INTPs who have been around a while may remember the days when they were passionate and hopeful that they would and could discover convergent truth. For many INTPs, these may have been the most exciting and enchanting years of their lives. Like a child who is always anticipating how great life will be as an adult, INTPs dream of some future day of enlightenment, when the truth will be laid bare. With time, however, such idealism often fades and is supplanted by feelings of disenchantment and, for some, a sense of resignation or hopelessness. Their hope of finding convergent truth has withered, leaving in its place a naysaying, even nihilistic, skeptic.
In this post, I will explore how INTP’s dominant function, Introverted Thinking (Ti), compels them to search for convergent truth and how this quest is often hindered by a number of psychological and cultural factors. In addition to highlighting these impediments, I will argue that INTPs, should they wish to do so, can begin to see their way out of the morass of absolute relativism and cynicism, rediscovering the joy of searching for convergent truth.
The Dual Role of INTPs’ Ti: Construction & Deconstruction
In accordance with the Judging nature of INTPs’ dominant function, Introverted Thinking (Ti), I see one of INTPs’ overarching psychological drives as involving a move toward inner closure and convergent truth. While many INTPs may identify themselves as absolute relativists or pure skeptics, in my view, this represents a one-sided use of Ti. Sure, Ti is great for identifying logical inconsistencies and exceptions, but it also has a constructive role. When paired with Extraverted Intuition (Ne), it can function synthetically, weaving together disparate facts, theories, and ideas to produce new theories and insights. Ti can also be used constructively to bring clarity to existing theories or definitions. It is not uncommon for INTPs to spend well over a decade wrestling with truth before feeling comfortable making any strong and consistent assertions as to what they believe (If Kant and Darwin were in fact INTPs, they would aptly exemplify this observation.). Hence, developing the constructive element of Ti can require a great deal of patience and persistence. Despite the relative slowness of the development of INTPs’ theories and ideas, in my experience as an INTP, using Ti in both directions, that is, deconstructively and constructively, has brought greater fulfillment than those times when I have only exercised one aspect of it. We might therefore summarize the role of Ti in INTPs as something along these lines: To discover, synthesize, or hone truth (constructive role) while remaining aware of and attuned to exceptions and limitations (critical role).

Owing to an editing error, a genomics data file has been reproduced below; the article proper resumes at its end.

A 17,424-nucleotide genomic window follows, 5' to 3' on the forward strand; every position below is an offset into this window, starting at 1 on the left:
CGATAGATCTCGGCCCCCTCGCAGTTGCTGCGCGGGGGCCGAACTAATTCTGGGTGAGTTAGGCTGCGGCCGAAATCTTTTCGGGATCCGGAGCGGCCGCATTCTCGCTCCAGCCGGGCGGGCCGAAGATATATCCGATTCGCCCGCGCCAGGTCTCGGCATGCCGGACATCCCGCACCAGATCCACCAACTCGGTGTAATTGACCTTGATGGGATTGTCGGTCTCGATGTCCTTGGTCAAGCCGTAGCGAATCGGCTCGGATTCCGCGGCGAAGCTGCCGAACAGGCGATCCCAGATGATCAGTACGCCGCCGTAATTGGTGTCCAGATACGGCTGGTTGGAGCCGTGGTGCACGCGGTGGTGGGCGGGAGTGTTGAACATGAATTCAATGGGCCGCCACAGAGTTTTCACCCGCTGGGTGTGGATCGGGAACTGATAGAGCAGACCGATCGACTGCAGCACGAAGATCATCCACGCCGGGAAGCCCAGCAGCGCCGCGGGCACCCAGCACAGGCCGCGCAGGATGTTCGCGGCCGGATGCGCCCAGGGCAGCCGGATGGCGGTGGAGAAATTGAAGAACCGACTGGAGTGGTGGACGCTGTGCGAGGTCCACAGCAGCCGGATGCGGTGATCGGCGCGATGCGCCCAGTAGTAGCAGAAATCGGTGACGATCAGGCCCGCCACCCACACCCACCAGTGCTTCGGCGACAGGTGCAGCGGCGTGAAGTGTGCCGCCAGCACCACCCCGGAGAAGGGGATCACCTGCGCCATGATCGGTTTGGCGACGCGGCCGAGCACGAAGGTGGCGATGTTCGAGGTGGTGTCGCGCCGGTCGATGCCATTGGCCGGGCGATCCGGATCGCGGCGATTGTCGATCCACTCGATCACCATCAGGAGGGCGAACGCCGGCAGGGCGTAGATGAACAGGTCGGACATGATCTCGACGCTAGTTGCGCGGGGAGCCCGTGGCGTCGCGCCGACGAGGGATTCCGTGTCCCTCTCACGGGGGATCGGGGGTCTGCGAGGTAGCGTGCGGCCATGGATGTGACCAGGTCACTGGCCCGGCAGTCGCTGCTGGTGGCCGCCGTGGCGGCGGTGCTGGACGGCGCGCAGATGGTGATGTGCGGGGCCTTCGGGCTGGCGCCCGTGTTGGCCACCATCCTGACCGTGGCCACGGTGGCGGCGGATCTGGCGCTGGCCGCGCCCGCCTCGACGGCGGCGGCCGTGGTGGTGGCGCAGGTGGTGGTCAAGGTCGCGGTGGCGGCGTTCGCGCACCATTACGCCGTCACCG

INTPs’ Ne: Too Many Freakin’ Options
Like Ti, INTP’s auxiliary function, Ne, can function in two directions. On the one hand, it can be employed synthetically, teaming with Ti to weave together disparate ideas. On the other, it can play a destabilizing role in the INTP’s psyche, constantly invoking them to seek more information ad infinitum. If INTPs opt to fully indulge such Ne promptings, they often end up feeling lost and aimless, perhaps even forgetting the original purpose for their information seeking. While incessant exploration of options and alternative may not bother ENTPs, for whom Ne is dominant, it eventually causes INTPs to feel very restless and frustrated, since their Ti seeks convergence and a sense of order. When Ne is running rampant and the INTP is feeling paralyzed by too many options, their Ti is like the judge who pounds his gavel and demands:”Order!”
Fe and Culture: Impeding INTPs’ Drive toward Mastery
INTPs’ inferior function, Extraverted Feeling (Fe), which often acts outside of their conscious awareness, can also play an interfering role in their overarching quest for convergent truth. One way in which an unhealthy Fe causes ruckus is inciting INTPs to seek outside approval and validation for their work. Such INTPs feel that if they do not accomplish something big or important, something that brings them praise and recognition, that they will never be viewed as valuable or acceptable. (This is commonly seen in INTPs who score rather high in the Enneagram Three category.) This may lead INTPs to experience a sense of urgency in their work and demand for more and more time to themselves. They feel that if they don’t work hard and fast, that they will never make the important discoveries that will confirm their value in the world. This puts the two components of their Ti at odds with each other. Their Fe can be seen as urging the constructive element of Ti to quickly produce something valuable, while the slower and more reluctant side of their Ti realizes that discovering truth is a very slow and tedious process. One make think of this, for instance, as the difference between working as a popular writer and working as a scholar. In the former, Ne and Fe will have greater say, while in the latter, Ti will rule. We could also frame it in terms of achievement and mastery. Those who are achievement oriented are more impatient and motivated by extrinsic rewards (Fe), while those taking a mastery approach are seeking intrinsic rewards (Ti).